PRIVATE LANDLORDS ASK CHANCELLOR TO HELP THEM BOOST LOCAL ECONOMIES


The Residential Landlords Association is calling for a raft of tax incentives to help private rented sector landlords to boost local economies and beat the ‘credit crunch’.


[UKPRwire, Mon Apr 20 2009] The Residential Landlords Association is calling for a raft of tax incentives to help private rented sector landlords to boost local economies and beat the ‘credit crunch’.

“During this major financial crisis, more and more people are renting rather than buying properties and private landlords are a rising source of employment for workmen who repair and maintain them,” says RLA lawyer and secretary Richard Jones.

So the association’s budget day appeal is for the Chancellor to consider new incentives – including a VAT cut to five per cent for renovation and repair work – so the private rented sector can become “a vehicle for increased economic activity.”

As well as the VAT issue landlords are suggesting tax relief for improvements to certain types of shared houses, Capital Gains Tax rollover relief for reinvestment in residential property and changes to stamp duty and land tax.

Residential Landlords Association members own over 100,000 properties, throughout the UK, privately rented to all kinds of tenants from families, students and young professionals to housing allowance claimants.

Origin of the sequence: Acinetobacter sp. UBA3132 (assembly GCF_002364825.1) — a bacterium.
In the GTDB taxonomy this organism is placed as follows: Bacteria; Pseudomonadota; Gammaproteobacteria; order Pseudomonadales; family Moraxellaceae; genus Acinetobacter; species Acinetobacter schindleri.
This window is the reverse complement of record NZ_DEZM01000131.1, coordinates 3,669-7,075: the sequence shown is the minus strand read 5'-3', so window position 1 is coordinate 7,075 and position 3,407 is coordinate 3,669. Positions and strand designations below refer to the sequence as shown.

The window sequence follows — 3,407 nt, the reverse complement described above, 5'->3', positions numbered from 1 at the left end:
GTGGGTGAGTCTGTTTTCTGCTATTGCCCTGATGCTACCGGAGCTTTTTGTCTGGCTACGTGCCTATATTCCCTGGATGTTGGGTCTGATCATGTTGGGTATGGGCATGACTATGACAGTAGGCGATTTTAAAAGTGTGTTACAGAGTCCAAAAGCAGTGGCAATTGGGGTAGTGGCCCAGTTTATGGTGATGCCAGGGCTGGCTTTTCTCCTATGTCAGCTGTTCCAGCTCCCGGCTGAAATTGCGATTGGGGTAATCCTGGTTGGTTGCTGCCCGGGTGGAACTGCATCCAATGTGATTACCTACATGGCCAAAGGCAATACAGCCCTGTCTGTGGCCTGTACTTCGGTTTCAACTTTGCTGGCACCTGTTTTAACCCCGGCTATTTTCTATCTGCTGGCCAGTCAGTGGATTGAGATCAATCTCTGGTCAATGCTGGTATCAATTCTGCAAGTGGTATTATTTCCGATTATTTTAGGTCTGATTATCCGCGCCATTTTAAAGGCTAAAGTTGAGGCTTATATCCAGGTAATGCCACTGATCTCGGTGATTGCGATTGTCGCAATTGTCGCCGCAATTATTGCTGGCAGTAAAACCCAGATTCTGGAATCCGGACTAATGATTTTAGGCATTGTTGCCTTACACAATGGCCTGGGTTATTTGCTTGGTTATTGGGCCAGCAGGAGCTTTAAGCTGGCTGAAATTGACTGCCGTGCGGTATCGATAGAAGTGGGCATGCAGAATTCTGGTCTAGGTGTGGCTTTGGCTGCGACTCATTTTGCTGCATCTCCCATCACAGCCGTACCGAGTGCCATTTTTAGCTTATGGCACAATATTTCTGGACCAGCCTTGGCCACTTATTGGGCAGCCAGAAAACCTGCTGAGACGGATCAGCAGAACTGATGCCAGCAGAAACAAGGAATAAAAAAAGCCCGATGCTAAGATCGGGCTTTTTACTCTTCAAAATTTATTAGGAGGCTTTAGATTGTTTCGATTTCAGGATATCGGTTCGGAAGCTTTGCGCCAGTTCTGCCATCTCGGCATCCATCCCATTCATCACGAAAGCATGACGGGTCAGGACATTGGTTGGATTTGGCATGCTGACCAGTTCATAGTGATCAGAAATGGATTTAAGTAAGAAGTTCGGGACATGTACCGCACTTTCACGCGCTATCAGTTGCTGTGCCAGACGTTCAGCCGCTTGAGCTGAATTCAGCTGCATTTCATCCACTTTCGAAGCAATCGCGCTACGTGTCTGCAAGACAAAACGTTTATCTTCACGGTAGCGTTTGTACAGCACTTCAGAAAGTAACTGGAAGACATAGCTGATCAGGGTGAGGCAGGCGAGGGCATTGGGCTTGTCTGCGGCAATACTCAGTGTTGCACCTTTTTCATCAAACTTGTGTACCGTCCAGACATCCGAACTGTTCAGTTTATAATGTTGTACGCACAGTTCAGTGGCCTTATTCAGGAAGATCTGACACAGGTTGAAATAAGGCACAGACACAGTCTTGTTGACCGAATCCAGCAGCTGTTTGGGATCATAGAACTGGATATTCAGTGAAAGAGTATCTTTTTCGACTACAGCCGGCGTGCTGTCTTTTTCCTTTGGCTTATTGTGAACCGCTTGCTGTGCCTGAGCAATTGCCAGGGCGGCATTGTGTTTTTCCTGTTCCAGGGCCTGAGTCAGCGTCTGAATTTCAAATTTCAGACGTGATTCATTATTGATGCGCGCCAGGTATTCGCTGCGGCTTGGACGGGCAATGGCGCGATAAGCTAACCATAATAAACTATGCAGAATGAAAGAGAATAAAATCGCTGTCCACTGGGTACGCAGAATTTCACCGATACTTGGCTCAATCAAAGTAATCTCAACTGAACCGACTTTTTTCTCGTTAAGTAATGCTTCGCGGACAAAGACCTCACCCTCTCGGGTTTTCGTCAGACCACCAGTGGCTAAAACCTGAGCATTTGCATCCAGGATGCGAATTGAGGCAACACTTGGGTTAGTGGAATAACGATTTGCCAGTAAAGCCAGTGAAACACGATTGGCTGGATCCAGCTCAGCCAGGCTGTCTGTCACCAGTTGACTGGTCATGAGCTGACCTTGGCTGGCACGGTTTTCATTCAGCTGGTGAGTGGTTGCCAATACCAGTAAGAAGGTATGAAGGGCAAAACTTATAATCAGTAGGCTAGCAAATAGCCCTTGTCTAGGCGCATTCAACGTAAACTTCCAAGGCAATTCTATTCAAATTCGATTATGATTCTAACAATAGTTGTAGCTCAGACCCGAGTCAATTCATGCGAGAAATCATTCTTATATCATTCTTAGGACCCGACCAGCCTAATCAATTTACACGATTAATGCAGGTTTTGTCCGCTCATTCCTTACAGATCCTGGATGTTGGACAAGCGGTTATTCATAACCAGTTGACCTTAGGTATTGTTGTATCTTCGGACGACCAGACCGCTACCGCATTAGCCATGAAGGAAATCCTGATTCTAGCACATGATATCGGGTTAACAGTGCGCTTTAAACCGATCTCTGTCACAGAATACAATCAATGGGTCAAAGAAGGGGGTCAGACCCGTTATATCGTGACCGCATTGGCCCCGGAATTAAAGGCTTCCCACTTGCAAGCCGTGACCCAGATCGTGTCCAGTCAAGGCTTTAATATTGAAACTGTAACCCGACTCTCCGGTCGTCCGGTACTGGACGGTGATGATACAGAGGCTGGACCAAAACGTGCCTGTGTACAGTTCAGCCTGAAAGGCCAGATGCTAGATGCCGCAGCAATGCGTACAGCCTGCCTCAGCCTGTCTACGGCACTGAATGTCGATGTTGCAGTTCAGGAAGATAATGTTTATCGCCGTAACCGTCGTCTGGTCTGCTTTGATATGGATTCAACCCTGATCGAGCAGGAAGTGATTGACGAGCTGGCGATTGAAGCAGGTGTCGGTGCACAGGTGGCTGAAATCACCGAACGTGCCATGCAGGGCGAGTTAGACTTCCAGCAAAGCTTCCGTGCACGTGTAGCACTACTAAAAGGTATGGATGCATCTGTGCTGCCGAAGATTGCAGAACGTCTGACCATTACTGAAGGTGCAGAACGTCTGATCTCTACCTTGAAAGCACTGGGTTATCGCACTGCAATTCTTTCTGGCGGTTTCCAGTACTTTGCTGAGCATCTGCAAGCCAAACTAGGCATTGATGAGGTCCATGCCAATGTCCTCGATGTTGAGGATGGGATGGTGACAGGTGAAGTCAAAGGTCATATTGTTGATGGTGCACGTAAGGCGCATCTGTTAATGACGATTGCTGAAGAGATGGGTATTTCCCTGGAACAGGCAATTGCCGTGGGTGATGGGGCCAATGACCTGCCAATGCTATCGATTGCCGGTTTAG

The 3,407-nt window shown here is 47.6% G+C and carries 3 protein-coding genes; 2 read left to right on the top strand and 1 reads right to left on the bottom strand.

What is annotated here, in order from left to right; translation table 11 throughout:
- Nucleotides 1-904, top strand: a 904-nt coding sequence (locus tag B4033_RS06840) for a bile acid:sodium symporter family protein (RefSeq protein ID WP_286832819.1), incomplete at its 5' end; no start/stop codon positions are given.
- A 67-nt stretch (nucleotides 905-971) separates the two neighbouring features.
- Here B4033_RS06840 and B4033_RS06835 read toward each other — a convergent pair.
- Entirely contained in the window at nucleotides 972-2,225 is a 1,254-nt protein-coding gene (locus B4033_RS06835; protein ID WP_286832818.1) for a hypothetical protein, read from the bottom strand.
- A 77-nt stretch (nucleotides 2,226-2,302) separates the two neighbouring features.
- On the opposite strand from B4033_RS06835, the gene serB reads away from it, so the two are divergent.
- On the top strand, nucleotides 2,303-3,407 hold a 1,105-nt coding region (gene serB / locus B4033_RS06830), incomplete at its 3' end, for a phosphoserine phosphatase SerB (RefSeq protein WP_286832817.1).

“Private landlords should therefore be treated as businesspeople who stimulate local economies by employing workmen and buying building materials for property repair and renovation in a sector that provides a key source of essential housing,” says Richard Jones.

“The sort of measures we are suggesting would help landlords to do that even more at a time when local economies and businesses desperately need customers with greater spending power.

“Now that the EU has agreed to a maximum 5% tax rate for renovation and repair work, this government should urgently do the same. That would enable landlords to bring renovation and repair programmes forward for older properties that are more expensive to maintain and often need refurbishment.

“And, as well as improving existing properties, to comply with new licence conditions, fire safety and amenity standards, this could help new ones into the rented market and thereby increase the housing supply.

“Residential property investors, who actively manage their own portfolios, should be treated in the same way as those who let furnished holiday accommodation. We believe that renting out properties for people to live in is more economically important and the tax treatment should be the same.

“If landlords, too, could claim Capital Gains Tax rollover relief for reinvestment, as well as more advantageous taper relief, it would stimulate a currently stagnating property market and help create the same kind of healthy and developed private rented sector as they have on the continent.”

• The Residential Landlords Association is a leading national organisation with members owning over 100,000 properties in the UK’s professional private rented sector. The range of members’ services - on www.rla.org.uk - includes legal advice, insurance, financial services, credit referencing and training.

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